School days have begun and it seems like the workloads have increased, the expectations are higher and the hours needed to maintain good grades are grueling. Today, Christa O’Leary shares with us ways to create a supportive study sanctuary designed to help your kids’ get great grades. These 5 study space ideas for kids will help set them up for school success.
Christa O’Leary, is a leading expert in home design and conscious living. As an interior designer, marriage and family therapist and eco-friendly expert, she combines this knowledge to help people live their best lives. Christa is founder and CEO of Home and Harmony Lifestyle and will be releasing her first book and radio show later this year, with Hay House Publishing, both entitled Home in Harmony: Designing an Inspired Life in which she will be exploring her Four Pillars: Inspired Home, a Healthy Body, a Calm and Clear Mind, and your Inner Light.
How To Create a Study Sanctuary For Your Kids In 5 Steps
1- Quiet Haven
College kids often go to the library to study. It is a peaceful space away from the action that promotes focus and concentration (which are fundamental in getting good grades). Creating a space that supports your child’s ability to focus will help them study. Designating a space within your home that is a quiet zone during study time is ideal for optimizing good grades.
2- Avoid Traffic
Often times I will see desks tucked into spaces that have a constant flow of foot traffic moving through the space. This is a big distraction and inhibits good study habits. Finding a spot that is in a traffic-free area will help your student focus.
3- Away from the Bedroom
If at all possible it is better to make sure your child’s study space is somewhere other than their bedroom. We naturally associate different areas of our home with different activities. More than 85% of our behavior is habitual. We can use these instincts to help foster exemplary study habits or a good night’s sleep. But, we don’t want to confuse the two. It is important for your child’s bedroom to be associated with rest and relaxation to support a restorative environment allowing the body to be rejuvenated. Making the bedroom a study space provokes the brain to correlate the space with school pressures, which can trigger stress hormones that inhibit restful sleep.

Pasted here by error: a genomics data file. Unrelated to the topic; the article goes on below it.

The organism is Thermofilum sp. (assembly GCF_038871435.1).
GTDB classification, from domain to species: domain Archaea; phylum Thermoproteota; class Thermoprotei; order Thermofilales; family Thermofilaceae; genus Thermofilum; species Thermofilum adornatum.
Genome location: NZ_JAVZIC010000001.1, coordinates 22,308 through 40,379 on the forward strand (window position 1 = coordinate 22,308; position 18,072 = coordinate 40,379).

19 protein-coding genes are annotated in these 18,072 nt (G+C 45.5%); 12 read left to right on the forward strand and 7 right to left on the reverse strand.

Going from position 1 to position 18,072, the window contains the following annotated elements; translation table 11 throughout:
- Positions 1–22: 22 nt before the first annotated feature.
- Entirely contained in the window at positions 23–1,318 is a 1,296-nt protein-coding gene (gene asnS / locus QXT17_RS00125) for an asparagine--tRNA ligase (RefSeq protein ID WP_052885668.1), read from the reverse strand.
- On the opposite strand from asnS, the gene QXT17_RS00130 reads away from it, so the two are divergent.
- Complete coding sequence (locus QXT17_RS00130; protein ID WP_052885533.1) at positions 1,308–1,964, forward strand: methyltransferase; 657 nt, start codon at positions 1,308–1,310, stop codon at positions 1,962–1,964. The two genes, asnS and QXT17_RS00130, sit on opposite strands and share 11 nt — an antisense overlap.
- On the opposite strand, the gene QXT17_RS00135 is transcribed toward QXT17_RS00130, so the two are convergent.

4- Conducive Color
Color has the ability to affect our psychological and physical body. You can use colors to improve your child’s ability to get great grades. Studies have shown that the color red elevates a person’s heart rate and increases their appetite. This would hinder and distract a child from focusing on their homework. Using blue which has a calming quality or white that fosters clarity and concentration would be better. Use color to help create a study space that encourages great grades.
5- Inspired Messages
Include in your kids study space messages that will pump up their confidence and spirit. Let them know how great you think they are! The fabulous thing about using inspired messages is that your child is unconsciously receiving these messages even when the words have faded into the background of the study space.
The crisp air has arrived, football and soccer have begun and homework is in full swing. It is time to support your child’s scholastic endeavors by creating a study space that encourages optimum academic performance!
Thanks again to @HarmonyDesigner for sharing her study space tips with us. Do you think you will use these study space ideas?
Uplifting Families says
My kids usually end up doing their homework in their bedroom so that my younger son doesn’t bother them while they are trying to get it done.
Monica Ramos says
Thank you for this interesting and timely article. Some may argue that #1 one and #2 are a given, but it’s still very important and worth mentioning. The last two tips regarding color and inspired messages are both subject areas I cover with my coaching clients, but I love how you’ve related this to the effects on a child’s learning environment. Tip #3, however, was most interesting to me. This year my oldest son has started to do his homework in his bedroom and I have not been on him about it, and just letting it slide. I figured as long as he was getting it done that was what mattered most. Interestingly, though, he has had trouble sleeping lately. Perhaps it’s time to [re]set some boundaries.